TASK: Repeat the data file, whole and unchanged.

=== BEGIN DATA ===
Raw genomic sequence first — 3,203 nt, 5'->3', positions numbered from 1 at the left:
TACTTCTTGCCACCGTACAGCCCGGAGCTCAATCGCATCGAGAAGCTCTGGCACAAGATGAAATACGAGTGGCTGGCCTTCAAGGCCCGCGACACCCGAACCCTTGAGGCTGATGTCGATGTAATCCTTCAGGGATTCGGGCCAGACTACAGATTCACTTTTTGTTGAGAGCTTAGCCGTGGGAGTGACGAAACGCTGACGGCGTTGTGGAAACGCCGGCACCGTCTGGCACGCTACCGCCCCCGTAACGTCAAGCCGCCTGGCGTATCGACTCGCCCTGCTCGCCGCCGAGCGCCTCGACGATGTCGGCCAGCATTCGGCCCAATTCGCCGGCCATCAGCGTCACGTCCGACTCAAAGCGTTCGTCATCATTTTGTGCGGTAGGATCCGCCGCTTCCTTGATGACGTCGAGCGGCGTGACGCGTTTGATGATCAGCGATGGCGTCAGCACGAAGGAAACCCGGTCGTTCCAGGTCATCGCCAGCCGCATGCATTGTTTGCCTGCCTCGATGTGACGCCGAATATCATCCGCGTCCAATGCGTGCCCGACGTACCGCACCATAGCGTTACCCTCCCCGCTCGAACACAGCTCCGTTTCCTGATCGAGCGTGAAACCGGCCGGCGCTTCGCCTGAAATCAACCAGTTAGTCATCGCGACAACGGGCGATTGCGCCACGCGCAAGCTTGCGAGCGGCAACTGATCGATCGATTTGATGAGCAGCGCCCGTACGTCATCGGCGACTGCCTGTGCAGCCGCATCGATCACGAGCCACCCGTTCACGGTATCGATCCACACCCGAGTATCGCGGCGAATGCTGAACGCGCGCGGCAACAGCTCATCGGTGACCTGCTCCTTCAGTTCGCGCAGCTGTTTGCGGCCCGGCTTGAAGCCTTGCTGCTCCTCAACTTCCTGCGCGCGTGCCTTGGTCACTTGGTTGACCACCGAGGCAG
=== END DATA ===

Raw genomic sequence first — 3,203 nt, 5'->3', positions numbered from 1 at the left:
TACTTCTTGCCACCGTACAGCCCGGAGCTCAATCGCATCGAGAAGCTCTGGCACAAGATGAAATACGAGTGGCTGGCCTTCAAGGCCCGCGACACCCGAACCCTTGAGGCTGATGTCGATGTAATCCTTCAGGGATTCGGGCCAGACTACAGATTCACTTTTTGTTGAGAGCTTAGCCGTGGGAGTGACGAAACGCTGACGGCGTTGTGGAAACGCCGGCACCGTCTGGCACGCTACCGCCCCCGTAACGTCAAGCCGCCTGGCGTATCGACTCGCCCTGCTCGCCGCCGAGCGCCTCGACGATGTCGGCCAGCATTCGGCCCAATTCGCCGGCCATCAGCGTCACGTCCGACTCAAAGCGTTCGTCATCATTTTGTGCGGTAGGATCCGCCGCTTCCTTGATGACGTCGAGCGGCGTGACGCGTTTGATGATCAGCGATGGCGTCAGCACGAAGGAAACCCGGTCGTTCCAGGTCATCGCCAGCCGCATGCATTGTTTGCCTGCCTCGATGTGACGCCGAATATCATCCGCGTCCAATGCGTGCCCGACGTACCGCACCATAGCGTTACCCTCCCCGCTCGAACACAGCTCCGTTTCCTGATCGAGCGTGAAACCGGCCGGCGCTTCGCCTGAAATCAACCAGTTAGTCATCGCGACAACGGGCGATTGCGCCACGCGCAAGCTTGCGAGCGGCAACTGATCGATCGATTTGATGAGCAGCGCCCGTACGTCATCGGCGACTGCCTGTGCAGCCGCATCGATCACGAGCCACCCGTTCACGGTATCGATCCACACCCGAGTATCGCGGCGAATGCTGAACGCGCGCGGCAACAGCTCATCGGTGACCTGCTCCTTCAGTTCGCGCAGCTGTTTGCGGCCCGGCTTGAAGCCTTGCTGCTCCTCAACTTCCTGCGCGCGTGCCTTGGTCACTTGGTTGACCACCGAGGCAG